Kodak to stop making digital cameras
KODAK will stop making digital cameras in the next six months, the company has said.
Eastman Kodak Co invented the digital camera, in 1975, but said that it will stop making digital cameras in the first half of this year.
The company said it would try to licence its brand to other camera manufacturers and, according to a spokesman, had already received "significant interest".
Kodak filed for Chapter 11 bankruptcy protection last month, having lost almost 90 per cent of its market value in 2011.
Despite its history as a digital pioneer, the company struggled to adapt as digital photography became more popular with consumers.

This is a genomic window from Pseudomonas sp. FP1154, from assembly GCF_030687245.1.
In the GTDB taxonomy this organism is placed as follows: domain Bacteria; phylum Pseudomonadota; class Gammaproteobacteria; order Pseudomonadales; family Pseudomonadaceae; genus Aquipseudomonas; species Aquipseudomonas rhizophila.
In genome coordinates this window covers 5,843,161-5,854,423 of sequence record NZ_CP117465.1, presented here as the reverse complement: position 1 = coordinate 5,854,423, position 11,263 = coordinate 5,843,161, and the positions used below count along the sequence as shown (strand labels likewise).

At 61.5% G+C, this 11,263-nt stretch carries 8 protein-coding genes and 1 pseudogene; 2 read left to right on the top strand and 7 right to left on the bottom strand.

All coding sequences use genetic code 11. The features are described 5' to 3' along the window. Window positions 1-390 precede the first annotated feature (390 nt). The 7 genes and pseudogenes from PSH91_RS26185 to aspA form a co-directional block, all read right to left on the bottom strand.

First the 130-year-old company watched demand for traditional photographic film collapse. It stopped manufacturing film cameras in 2004 and made its final roll of 35mm colour film in 2009.
Later it saw smartphones eat into the lower end of the digital camera market. Only six years ago, Kodak was one of the three leading digital camera makers in the world.
Antonio Perez, Kodak's chief executive and chairman, has decided that the company's future lies in the commercial and consumer printer business. The printer market is still dominated by HP, with rivals Canon and Epson ahead of Kodak.
"The printer initiative took over (in the last decade), and they took their eye off the ball in the camera and camcorder space," IDC analyst Christopher Chute told Reuters.
The first working digital camera was built by Kodak engineer Steven Sasson in 1975. The 3.6kg device stored its 0.01-megapixel images on cassette tape. Each picture took 23 seconds to expose.
In addition to the first digital camera, Kodak made the first digital camera with built-in WiFi, the first digital camera with a touchscreen, and invented organic light-emitting diode (OLED) technology, which is vital to a new generation of screens.